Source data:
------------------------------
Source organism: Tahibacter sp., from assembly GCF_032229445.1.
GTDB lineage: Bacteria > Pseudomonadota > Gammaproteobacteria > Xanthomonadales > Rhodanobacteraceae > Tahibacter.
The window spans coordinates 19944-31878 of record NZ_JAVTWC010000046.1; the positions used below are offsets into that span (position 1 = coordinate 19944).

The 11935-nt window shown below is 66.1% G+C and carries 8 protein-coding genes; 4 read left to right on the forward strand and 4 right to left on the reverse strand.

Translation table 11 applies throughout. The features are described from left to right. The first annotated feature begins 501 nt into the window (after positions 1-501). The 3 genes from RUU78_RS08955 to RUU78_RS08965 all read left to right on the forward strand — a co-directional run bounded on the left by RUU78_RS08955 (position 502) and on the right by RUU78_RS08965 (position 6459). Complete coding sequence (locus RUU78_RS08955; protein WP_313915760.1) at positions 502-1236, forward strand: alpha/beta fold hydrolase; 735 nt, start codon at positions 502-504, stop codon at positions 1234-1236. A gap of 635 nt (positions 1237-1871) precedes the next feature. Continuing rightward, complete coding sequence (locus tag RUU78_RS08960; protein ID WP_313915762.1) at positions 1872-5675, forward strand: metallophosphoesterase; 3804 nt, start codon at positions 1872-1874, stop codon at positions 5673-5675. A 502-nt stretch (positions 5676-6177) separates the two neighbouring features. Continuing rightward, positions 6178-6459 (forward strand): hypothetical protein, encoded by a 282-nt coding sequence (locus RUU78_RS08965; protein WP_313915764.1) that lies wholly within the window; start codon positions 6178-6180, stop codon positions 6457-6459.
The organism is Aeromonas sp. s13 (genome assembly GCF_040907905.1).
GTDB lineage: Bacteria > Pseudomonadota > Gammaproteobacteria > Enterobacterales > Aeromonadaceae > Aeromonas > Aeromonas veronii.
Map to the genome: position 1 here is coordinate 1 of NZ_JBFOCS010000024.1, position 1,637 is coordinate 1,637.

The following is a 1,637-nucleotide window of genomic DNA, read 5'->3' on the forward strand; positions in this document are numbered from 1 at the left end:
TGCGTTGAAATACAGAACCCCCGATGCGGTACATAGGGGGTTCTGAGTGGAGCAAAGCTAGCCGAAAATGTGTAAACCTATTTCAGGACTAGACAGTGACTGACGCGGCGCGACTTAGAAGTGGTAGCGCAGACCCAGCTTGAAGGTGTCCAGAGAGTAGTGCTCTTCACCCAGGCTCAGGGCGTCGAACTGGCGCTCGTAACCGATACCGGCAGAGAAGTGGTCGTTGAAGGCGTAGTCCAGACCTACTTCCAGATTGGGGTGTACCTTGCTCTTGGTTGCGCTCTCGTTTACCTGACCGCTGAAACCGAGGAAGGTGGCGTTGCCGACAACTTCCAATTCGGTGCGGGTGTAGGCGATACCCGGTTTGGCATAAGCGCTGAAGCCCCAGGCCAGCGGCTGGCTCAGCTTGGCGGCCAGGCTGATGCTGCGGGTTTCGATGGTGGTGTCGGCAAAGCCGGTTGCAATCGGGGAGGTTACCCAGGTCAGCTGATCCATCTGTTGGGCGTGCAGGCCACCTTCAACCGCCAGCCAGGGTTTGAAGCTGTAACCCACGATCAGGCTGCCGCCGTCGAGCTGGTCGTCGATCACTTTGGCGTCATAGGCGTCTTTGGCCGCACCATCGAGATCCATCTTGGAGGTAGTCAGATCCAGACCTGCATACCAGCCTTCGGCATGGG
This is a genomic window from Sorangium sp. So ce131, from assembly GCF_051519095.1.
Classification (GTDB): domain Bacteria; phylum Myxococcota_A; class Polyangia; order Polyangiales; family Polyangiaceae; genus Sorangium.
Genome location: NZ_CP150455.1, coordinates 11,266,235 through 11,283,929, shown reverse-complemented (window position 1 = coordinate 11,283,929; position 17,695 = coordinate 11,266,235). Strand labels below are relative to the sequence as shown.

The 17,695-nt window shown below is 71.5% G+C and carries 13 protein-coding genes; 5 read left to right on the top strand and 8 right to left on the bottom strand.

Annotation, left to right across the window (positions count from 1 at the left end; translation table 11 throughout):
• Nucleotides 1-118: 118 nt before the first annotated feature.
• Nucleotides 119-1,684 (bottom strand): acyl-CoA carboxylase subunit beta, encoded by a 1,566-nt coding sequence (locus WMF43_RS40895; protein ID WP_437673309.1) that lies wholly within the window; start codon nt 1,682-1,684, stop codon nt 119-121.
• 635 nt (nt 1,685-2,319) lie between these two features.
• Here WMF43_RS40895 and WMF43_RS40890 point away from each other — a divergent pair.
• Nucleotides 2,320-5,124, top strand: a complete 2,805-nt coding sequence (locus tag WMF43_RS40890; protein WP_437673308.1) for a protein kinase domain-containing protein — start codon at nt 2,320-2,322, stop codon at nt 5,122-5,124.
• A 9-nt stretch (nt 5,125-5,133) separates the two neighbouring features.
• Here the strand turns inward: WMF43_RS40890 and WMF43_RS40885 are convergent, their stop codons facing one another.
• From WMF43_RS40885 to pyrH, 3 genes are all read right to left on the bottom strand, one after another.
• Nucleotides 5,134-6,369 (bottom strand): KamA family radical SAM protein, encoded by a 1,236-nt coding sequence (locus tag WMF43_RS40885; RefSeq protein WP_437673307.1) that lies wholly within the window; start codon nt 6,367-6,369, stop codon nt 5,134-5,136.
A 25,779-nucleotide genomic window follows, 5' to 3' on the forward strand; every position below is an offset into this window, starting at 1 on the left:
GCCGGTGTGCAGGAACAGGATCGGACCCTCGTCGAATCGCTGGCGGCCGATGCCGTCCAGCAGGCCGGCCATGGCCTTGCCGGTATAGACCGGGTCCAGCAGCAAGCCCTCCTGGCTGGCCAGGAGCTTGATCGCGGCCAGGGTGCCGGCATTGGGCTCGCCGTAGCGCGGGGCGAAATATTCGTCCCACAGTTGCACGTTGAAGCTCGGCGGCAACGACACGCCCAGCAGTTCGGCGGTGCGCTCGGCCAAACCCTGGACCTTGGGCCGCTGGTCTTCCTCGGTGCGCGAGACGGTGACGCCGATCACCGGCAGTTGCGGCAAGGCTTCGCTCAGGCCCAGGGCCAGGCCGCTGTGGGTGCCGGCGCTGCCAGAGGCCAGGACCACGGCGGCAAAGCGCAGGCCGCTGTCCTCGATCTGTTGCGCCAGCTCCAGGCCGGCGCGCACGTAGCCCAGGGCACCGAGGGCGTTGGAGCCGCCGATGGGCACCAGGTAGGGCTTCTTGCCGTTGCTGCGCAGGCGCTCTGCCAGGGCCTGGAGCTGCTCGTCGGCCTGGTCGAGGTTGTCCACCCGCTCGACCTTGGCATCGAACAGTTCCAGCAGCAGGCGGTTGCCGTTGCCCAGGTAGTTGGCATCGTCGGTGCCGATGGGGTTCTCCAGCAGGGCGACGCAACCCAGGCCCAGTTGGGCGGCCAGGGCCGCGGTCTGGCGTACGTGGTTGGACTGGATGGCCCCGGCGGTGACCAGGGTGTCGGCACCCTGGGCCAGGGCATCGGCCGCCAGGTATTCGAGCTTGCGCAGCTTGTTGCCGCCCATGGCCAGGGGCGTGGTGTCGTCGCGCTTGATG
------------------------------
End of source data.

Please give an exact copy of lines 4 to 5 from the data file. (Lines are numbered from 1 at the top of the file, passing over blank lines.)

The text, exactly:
The 11935-nt window shown below is 66.1% G+C and carries 8 protein-coding genes; 4 read left to right on the forward strand and 4 right to left on the reverse strand.

Translation table 11 applies throughout. The features are described from left to right. The first annotated feature begins 501 nt into the window (after positions 1-501). The 3 genes from RUU78_RS08955 to RUU78_RS08965 all read left to right on the forward strand — a co-directional run bounded on the left by RUU78_RS08955 (position 502) and on the right by RUU78_RS08965 (position 6459). Complete coding sequence (locus RUU78_RS08955; protein WP_313915760.1) at positions 502-1236, forward strand: alpha/beta fold hydrolase; 735 nt, start codon at positions 502-504, stop codon at positions 1234-1236. A gap of 635 nt (positions 1237-1871) precedes the next feature. Continuing rightward, complete coding sequence (locus tag RUU78_RS08960; protein ID WP_313915762.1) at positions 1872-5675, forward strand: metallophosphoesterase; 3804 nt, start codon at positions 1872-1874, stop codon at positions 5673-5675. A 502-nt stretch (positions 5676-6177) separates the two neighbouring features. Continuing rightward, positions 6178-6459 (forward strand): hypothetical protein, encoded by a 282-nt coding sequence (locus RUU78_RS08965; protein WP_313915764.1) that lies wholly within the window; start codon positions 6178-6180, stop codon positions 6457-6459.